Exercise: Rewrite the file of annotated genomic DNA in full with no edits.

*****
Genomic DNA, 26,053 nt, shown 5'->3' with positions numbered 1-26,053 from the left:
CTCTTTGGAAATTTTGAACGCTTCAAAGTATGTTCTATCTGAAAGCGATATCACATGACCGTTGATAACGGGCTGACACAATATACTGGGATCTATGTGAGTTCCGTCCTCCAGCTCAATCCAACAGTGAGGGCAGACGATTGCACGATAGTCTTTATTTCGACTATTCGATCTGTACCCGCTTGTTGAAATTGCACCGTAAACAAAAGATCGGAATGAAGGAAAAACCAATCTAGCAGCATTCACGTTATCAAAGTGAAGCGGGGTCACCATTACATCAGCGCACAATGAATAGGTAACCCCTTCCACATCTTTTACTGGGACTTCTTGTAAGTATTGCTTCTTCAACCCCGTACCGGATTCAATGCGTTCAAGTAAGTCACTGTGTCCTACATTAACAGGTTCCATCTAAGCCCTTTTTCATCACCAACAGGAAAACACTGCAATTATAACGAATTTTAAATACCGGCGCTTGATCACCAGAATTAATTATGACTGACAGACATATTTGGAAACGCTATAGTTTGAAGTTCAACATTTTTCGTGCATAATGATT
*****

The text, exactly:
Genomic DNA, 26,053 nt, shown 5'->3' with positions numbered 1-26,053 from the left:
CTCTTTGGAAATTTTGAACGCTTCAAAGTATGTTCTATCTGAAAGCGATATCACATGACCGTTGATAACGGGCTGACACAATATACTGGGATCTATGTGAGTTCCGTCCTCCAGCTCAATCCAACAGTGAGGGCAGACGATTGCACGATAGTCTTTATTTCGACTATTCGATCTGTACCCGCTTGTTGAAATTGCACCGTAAACAAAAGATCGGAATGAAGGAAAAACCAATCTAGCAGCATTCACGTTATCAAAGTGAAGCGGGGTCACCATTACATCAGCGCACAATGAATAGGTAACCCCTTCCACATCTTTTACTGGGACTTCTTGTAAGTATTGCTTCTTCAACCCCGTACCGGATTCAATGCGTTCAAGTAAGTCACTGTGTCCTACATTAACAGGTTCCATCTAAGCCCTTTTTCATCACCAACAGGAAAACACTGCAATTATAACGAATTTTAAATACCGGCGCTTGATCACCAGAATTAATTATGACTGACAGACATATTTGGAAACGCTATAGTTTGAAGTTCAACATTTTTCGTGCATAATGATT